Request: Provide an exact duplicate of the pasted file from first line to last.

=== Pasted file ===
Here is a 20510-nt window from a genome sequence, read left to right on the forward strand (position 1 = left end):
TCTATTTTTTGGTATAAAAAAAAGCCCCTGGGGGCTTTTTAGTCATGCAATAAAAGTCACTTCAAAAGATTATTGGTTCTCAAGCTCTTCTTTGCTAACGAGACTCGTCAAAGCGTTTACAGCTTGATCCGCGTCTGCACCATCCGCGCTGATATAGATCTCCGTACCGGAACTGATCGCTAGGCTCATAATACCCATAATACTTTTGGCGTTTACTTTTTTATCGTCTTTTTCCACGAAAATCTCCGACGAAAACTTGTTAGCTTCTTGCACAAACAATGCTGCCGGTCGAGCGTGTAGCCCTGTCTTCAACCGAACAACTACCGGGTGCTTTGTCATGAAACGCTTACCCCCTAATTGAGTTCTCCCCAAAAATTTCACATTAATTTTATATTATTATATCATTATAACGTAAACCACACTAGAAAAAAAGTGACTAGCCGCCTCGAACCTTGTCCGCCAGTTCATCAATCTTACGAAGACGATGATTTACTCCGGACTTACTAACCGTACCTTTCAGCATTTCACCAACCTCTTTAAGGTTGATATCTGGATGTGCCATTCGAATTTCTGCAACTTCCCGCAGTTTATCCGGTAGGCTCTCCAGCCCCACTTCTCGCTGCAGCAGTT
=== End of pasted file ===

Here is a 20510-nt window from a genome sequence, read left to right on the forward strand (position 1 = left end):
TCTATTTTTTGGTATAAAAAAAAGCCCCTGGGGGCTTTTTAGTCATGCAATAAAAGTCACTTCAAAAGATTATTGGTTCTCAAGCTCTTCTTTGCTAACGAGACTCGTCAAAGCGTTTACAGCTTGATCCGCGTCTGCACCATCCGCGCTGATATAGATCTCCGTACCGGAACTGATCGCTAGGCTCATAATACCCATAATACTTTTGGCGTTTACTTTTTTATCGTCTTTTTCCACGAAAATCTCCGACGAAAACTTGTTAGCTTCTTGCACAAACAATGCTGCCGGTCGAGCGTGTAGCCCTGTCTTCAACCGAACAACTACCGGGTGCTTTGTCATGAAACGCTTACCCCCTAATTGAGTTCTCCCCAAAAATTTCACATTAATTTTATATTATTATATCATTATAACGTAAACCACACTAGAAAAAAAGTGACTAGCCGCCTCGAACCTTGTCCGCCAGTTCATCAATCTTACGAAGACGATGATTTACTCCGGACTTACTAACCGTACCTTTCAGCATTTCACCAACCTCTTTAAGGTTGATATCTGGATGTGCCATTCGAATTTCTGCAACTTCCCGCAGTTTATCCGGTAGGCTCTCCAGCCCCACTTCTCGCTGCAGCAGTT